We have studied the following variables as potential confounders: age, sex, time since diagnosis, BMI, the number of diabetes-related complications and the number of co-morbidities by adding them to the GEE model and looking if the coefficient of the main independent variable changed by more than ten per cent. Time-varying covariates (BMI and the number of symptomatic, nocturnal and severe hypoglycaemic episodes) were treated as such in the analysis. In case confounding, existed analyses were corrected for that specific variable. Moreover, we tested effect modification for sex, as a stronger association between glycaemic control and depression has previously been observed in women . In case of effect modification, analyses were stratified for sex.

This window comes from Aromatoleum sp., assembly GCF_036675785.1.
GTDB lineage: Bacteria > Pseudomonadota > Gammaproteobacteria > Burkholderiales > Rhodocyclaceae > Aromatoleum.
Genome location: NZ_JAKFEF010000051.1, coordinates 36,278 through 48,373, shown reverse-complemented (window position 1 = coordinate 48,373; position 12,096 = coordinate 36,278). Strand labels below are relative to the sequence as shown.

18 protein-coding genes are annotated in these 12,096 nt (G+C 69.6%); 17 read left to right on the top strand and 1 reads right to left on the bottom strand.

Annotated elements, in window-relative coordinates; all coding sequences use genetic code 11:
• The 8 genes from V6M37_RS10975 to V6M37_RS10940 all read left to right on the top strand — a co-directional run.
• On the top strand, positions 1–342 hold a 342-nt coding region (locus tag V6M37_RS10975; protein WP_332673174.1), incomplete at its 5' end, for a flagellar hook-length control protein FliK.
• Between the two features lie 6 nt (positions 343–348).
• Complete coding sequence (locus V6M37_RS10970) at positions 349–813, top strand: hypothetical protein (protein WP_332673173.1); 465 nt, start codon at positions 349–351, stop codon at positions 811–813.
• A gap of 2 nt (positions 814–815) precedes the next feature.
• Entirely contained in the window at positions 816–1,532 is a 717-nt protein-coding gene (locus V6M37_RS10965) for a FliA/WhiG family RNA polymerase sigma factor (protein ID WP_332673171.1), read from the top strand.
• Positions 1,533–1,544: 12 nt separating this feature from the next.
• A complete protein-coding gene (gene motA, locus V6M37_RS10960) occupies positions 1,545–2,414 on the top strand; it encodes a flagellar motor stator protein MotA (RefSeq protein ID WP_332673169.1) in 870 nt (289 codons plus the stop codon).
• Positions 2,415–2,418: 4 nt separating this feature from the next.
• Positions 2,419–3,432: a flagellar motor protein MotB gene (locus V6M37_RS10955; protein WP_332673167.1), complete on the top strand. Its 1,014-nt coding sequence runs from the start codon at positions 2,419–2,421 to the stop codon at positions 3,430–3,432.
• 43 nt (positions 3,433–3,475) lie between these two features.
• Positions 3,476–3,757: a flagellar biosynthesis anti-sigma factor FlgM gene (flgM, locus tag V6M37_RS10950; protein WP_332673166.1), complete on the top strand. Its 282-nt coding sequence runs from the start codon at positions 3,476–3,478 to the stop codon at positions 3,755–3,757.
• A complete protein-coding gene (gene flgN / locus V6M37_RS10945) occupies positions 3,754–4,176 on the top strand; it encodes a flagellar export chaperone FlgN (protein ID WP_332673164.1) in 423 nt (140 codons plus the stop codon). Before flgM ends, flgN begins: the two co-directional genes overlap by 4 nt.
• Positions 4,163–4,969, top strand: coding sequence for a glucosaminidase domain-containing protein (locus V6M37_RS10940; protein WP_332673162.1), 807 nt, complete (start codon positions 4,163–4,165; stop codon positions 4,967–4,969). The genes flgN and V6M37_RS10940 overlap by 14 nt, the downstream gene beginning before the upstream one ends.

Observational studies run a high risk of missing data, due to the naturalistic setting and low level of monitoring. The present study was no exception; at the start of the study, 19% of patients had missing data on the HFS-w, 23% on the DSC-r and 10% on the WHO-5. At 3 month follow-up, these percentages increased to 35, 37 and 27%, respectively. At 6 month follow-up they further increased to 42, 40 and 33%. Missing data were imputed using multiple imputations [23, 24]. The imputation model consisted of age, sex, time since diagnosis, the number of complications, the number of co-morbidities, HbA1c, FBG, the number of symptomatic, nocturnal and severe hypoglycaemic episodes, type of insulin used, and scores on the remaining two HRQoL instruments. Five datasets were generated using this technique. Analyses on these datasets were combined using Rubin’s rules for multiple imputations .